One question remains: art also makes apparent much that is ugly, hard, and questionable in life; does it not thereby spoil life for us? And indeed there have been philosophers who attributed this sense to it: “liberation from the will” was what Schopenhauer taught as the over-all end of art; and with admiration he found the great utility of tragedy in its “evoking resignation.” But this, as I have already suggested, is the pessimist’s perspective and “evil eye.” We must appeal to the artists themselves. What does the tragic artist communicate of himself? Is it not precisely the state without fear in the face of the fearful and questionable that he is showing? This state itself is a great desideratum; whoever knows it, honors it with the greatest honors. He communicates it – must communicate it, provided he is an artist, a genius of communication. Courage and freedom of feeling before a problem that arouses dread – this triumphant state is what the tragic artist chooses, what he glorifies.”

According to Nietzsche, there is no “art for art’s sake” as art always holds a political stance / an opinion on the subject matter. And this stimulates us and helps us understand everything within and around us. 

Schopenhauer believes art allows us to escape from our own will and desires. To this, Neitzsche argues that artists cannot not communicate who they are in their art and artists grow from this. Confronting our own opinions on things forces us to choose an opinion and reflect on our own thoughts. In art, and the time art takes, this reflection period cannot remove us away from our own will but in all actuality, we reach further into our own will. 

From here, in Heidegger’s work, we all know that art moves us from points of autopilot and analysis. And in analysis, we can find authenticity. When in the mode of analysis, we look within ourselves for what we believe to be true, for the least influenced points of opinion. In art, for me, I can become anxious to go from normal life to … art. And this is because I know that I will, more or less, leave this world. Everything else does not exist. It may feel like autopilot when hours move past me, but I think about every action that I do with great intention. 

From the “Iced Coffee Hour” podcast, Jennette McCurdy shared that you have to have all of yourself and your passion in your art, otherwise the end results will not be the same, or worse, the end results will not occur. With this, our self is completely found within our art and it shows when we are missing from our work.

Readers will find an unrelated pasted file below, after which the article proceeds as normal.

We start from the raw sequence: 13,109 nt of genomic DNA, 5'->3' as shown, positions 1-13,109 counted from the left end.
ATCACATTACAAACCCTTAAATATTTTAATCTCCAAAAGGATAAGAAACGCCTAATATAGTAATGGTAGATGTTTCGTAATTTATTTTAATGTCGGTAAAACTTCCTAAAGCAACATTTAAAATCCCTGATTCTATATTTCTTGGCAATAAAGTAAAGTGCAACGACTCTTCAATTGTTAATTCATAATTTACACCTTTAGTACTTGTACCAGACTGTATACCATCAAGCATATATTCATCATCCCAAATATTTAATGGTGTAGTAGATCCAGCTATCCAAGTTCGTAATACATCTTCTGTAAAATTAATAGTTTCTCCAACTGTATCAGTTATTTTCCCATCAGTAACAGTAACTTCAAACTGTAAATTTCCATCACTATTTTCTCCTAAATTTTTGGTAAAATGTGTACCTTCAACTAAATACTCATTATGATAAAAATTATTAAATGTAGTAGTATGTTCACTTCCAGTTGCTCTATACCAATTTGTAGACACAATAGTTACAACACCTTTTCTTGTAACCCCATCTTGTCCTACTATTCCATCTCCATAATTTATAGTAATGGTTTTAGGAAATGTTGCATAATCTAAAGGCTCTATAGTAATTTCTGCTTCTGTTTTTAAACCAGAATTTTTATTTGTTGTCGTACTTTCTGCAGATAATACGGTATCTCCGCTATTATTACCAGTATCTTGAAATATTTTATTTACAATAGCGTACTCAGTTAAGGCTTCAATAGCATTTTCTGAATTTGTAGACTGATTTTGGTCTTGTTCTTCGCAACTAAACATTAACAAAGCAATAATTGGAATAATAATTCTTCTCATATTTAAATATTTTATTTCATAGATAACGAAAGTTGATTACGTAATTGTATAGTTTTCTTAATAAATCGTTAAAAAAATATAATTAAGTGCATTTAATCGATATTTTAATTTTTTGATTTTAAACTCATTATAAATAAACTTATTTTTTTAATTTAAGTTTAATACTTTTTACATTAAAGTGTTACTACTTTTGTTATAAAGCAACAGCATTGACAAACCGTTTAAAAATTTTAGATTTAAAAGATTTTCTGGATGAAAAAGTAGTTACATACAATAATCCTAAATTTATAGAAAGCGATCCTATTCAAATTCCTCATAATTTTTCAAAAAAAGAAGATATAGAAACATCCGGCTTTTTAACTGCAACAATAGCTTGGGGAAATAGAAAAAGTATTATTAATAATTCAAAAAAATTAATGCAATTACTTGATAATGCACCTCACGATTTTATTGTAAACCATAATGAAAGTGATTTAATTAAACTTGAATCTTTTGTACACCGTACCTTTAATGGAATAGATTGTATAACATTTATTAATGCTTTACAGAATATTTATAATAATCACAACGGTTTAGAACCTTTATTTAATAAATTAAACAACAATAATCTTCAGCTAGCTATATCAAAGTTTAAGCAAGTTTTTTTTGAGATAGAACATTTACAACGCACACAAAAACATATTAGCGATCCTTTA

One host says that he is deeply emotional about his work but also creates for his audience. In a very real way, learning from your audience on what topics to cover can be interesting and eye-opening. In general, I would suggest creating art in ways that inspire rather than in ways that will bring in the big bucks. 

Overall, “Art is the great stimulus to life” as it allows us to manifest our own opinions. Take for example, if you create a piece of art and find slowly that it doesn’t agree with you (your gut feeling), then you may find it is because your opinion is changing on the subject matter. 

One interesting thought that Donna from Psych IRL shared is that Jenna Marbles deleting her art “is the end of authenticity.” This is because viewers are able to watch Youtube channels like a diary of a person, growing as a person. And by Jenna Marbles deleting her past actions and opinions on things, the ability to watch her grow as a human is gone. 

As I said before, your reflected opinion is what is authentic to you. As it stands, this would make Jenna’s channel in its entirety an authentic version of her current self. But why is this “the end of authenticity”? Because your current self does not exist. And after creating authentic art endlessly, your opinions on topics will change very often. 

Creator Burnout

If “Art is the great stimulus to life” then how does creator burnout happen? The short answer is that this is when creators lose their passion for their art; their content is no longer art or authentic, or they are stretching themselves too thin.